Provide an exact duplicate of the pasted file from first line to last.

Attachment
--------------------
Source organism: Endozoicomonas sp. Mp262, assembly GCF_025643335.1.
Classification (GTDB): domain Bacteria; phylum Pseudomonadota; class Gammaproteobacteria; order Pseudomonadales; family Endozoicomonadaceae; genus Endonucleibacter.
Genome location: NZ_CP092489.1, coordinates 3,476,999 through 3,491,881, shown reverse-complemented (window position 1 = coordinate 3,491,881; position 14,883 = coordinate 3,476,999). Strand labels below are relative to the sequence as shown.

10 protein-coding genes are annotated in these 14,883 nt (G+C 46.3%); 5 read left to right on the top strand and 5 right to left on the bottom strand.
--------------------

Source organism: Endozoicomonas sp. Mp262, assembly GCF_025643335.1.
Classification (GTDB): domain Bacteria; phylum Pseudomonadota; class Gammaproteobacteria; order Pseudomonadales; family Endozoicomonadaceae; genus Endonucleibacter.
Genome location: NZ_CP092489.1, coordinates 3,476,999 through 3,491,881, shown reverse-complemented (window position 1 = coordinate 3,491,881; position 14,883 = coordinate 3,476,999). Strand labels below are relative to the sequence as shown.

10 protein-coding genes are annotated in these 14,883 nt (G+C 46.3%); 5 read left to right on the top strand and 5 right to left on the bottom strand.